Pesky purses revisited

Last December I wrote a blog about Pillar 43 at Gobekli Tepe and equated “those pesky purses” found at the top with containers for lost knowledge and those holding them as knowledge bearers.

Pillar 43 at Gobekli Tepe:

pillar.jpgPhoto by Klaus-Peter Simon (Own work) [CC BY-SA 3.0 (, via Wikimedia Commons


Apparently I am not the only one fascinated by “pesky purses” and not the only one to see them as containers for knowledge.

Here is some background:

Graham Hancock first brought up the subject in his book Magicians of the Gods (2015). He was writing about Pillar 43 at Gobekli Tepe. As Graham Hancock pointed out, the containers, or banduddû can be found in Babylon and are associated with the Assyrian Apkallu:

Wall_relief_depicting_an_eagle-headed_and_winged_man,_Apkallu,_from_Nimrud-2..JPGBy Osama Shukir Muhammed Amin FRCP(Glasg) (Own work) [CC BY-SA 4.0 (, via Wikimedia Commons


And they are found in South America, most notably on the La Venta Stele:

La_Venta_Stele_19_(Delange).jpgPublic Domain: By Audrey and George Delange (Audrey and George Delange) [Attribution], via Wikimedia Commons


Here is some new information:

Freddy Silva has written an article for the Ancient Origins website and he has more to say about the “knowledge” these “pesky purses” contain.

His article,  Banduddû: Solving the Mystery of the Babylonian Container is in the member’s section and not generally available to the public, so I will summarize his main points as they relate to my previous blog post. (If you have not checked out Ancient Origins website, do so. You do not have to be a “member” to subscribe and get some really enlightening articles—just not this one.)

In his article, Freddy Silva makes note of the many depictions of the Apkallu around fruit trees:

King-Ashur-nasir-pal-II-1.jpgBy M0tty (Own work) [CC BY-SA 3.0 (, via Wikimedia Commons


He equates the tree with the Tree of Knowledge, so famous for bearing the fruit of forbidden knowledge. I would agree. I also see this as an earlier version of the Qabalistic Tree of Life which has three columns and side “spheres:”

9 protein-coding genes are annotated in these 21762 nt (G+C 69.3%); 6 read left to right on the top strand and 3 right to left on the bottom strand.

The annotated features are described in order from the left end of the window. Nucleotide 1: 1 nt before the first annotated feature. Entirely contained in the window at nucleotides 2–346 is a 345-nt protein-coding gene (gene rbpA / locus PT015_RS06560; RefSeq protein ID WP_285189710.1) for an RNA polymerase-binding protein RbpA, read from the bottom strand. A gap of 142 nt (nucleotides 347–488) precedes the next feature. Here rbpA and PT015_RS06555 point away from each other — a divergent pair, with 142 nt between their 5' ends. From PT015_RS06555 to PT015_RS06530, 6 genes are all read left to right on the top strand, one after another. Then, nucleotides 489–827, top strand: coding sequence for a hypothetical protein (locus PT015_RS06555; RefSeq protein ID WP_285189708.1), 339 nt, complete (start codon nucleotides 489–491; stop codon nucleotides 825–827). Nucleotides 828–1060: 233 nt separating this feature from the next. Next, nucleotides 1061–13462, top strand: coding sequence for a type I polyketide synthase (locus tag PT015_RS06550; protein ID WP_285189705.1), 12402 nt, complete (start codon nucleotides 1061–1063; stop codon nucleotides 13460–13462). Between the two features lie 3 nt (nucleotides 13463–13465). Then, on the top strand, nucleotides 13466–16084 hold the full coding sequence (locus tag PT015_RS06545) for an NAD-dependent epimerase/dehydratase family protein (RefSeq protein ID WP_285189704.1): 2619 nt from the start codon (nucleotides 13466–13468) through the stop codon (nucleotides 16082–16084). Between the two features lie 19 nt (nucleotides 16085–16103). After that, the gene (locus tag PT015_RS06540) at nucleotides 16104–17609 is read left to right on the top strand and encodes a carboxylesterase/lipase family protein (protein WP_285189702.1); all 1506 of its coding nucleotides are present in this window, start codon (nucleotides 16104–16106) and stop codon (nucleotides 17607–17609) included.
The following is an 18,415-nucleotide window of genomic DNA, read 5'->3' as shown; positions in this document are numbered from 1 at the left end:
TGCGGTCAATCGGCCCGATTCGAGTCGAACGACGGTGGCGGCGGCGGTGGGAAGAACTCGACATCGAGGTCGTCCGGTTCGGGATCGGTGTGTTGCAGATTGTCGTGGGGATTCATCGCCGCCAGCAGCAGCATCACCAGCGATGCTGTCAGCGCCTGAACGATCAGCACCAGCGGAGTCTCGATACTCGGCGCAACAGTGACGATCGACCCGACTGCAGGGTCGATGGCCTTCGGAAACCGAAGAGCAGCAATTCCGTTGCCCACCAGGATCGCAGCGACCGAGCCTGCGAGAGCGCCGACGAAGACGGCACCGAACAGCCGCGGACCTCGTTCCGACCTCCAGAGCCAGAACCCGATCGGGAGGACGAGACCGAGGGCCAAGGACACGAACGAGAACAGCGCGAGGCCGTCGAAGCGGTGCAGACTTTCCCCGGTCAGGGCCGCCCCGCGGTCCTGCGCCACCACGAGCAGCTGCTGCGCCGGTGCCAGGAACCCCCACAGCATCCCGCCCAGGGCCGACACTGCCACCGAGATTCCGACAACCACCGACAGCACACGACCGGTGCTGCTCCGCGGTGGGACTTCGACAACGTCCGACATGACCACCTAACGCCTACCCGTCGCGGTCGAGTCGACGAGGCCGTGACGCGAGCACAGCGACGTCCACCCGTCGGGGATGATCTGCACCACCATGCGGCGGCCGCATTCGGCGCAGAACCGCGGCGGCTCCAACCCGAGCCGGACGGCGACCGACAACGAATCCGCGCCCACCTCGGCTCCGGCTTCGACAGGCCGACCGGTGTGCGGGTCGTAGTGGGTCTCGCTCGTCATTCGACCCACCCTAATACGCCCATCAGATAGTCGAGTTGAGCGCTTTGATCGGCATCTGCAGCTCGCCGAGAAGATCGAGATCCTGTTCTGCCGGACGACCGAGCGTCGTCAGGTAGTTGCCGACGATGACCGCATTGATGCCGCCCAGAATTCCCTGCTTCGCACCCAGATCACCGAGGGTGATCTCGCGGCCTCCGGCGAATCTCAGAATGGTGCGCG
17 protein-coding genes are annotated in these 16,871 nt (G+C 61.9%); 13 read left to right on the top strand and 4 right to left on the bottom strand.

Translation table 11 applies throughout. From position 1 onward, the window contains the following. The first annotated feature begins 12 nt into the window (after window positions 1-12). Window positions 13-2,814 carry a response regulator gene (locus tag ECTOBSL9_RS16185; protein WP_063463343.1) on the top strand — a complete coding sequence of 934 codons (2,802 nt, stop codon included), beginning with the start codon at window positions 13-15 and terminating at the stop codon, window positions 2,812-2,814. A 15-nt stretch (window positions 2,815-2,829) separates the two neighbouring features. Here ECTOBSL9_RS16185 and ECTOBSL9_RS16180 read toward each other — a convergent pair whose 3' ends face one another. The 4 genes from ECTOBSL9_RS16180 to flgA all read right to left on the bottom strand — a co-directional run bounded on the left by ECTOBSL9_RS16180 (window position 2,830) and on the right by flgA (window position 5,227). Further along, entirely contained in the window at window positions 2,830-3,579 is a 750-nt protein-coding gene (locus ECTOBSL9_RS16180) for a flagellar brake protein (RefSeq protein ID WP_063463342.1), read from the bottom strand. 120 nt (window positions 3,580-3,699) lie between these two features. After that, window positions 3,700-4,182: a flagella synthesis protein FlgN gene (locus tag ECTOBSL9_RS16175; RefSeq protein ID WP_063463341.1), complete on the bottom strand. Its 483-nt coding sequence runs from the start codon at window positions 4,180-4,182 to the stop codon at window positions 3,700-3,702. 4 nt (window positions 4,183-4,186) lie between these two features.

tol_map.gifCopyright 2002-Servants of the Light (Used with permission)


We find the Tarot key of the Fool, carrying his “pesky purse” from Kether—the white sphere—to Chokmah—the grey sphere.

RWS_Tarot_00_Fool.jpgFrom Rider-Waite-Smith deck. No longer under copyright.

Pinecones or pomegranates?

Now take a look at the object held up by the Apkallu:

8606000868_78ae19fba6_b.jpg(CC BY-NC-SA 2.0)


Freddy Silva identifies them as the pomegranates, the forbidden fruit of the Tree of Knowledge. I disagree. I see them as pine cones, representative of the pineal gland, long associated in mystical literature with third eye, and with the ability to “see beyond….” The pinecone is associated with hidden (but not necessarily forbidden) knowledge.

Here is a picture from Freddy Silva’s article showing “real life” banduddû:


banduddu.jpg(Fabien Dany and CC BY-SA 2.5)



Note the serpents on several of them and compare that to the man surrounded by the serpent on the La Vente stele:

La_Venta_Stele_19_(Delange).jpgPublic Domain: By Audrey and George Delange (Audrey and George Delange) [Attribution], via Wikimedia Commons


Snakes and serpents are a symbol of regeneration, rebirth as Mr. Silva aptly points out in his article. But serpents are also a symbol for kundalini. Now consider the pinecone as the pineal, the “destination” of rising kundalini, as that which awakens the powers of the pineal.

Finally, to quote Mr. Silva, “…the mysterious banduddû seems to be associated with a form of restricted knowledge that links the mortal world with that of the gods.” I quite agree, but for somewhat differing reasons.

He then goes on to postulate that Gobekli Tepe was, among other things, a special “classroom.” Perhaps it was more than that—perhaps it was intended to help preserve and share this special knowledge.


For more information:

Banduddû: Solving the Mystery of the Babylonian Container;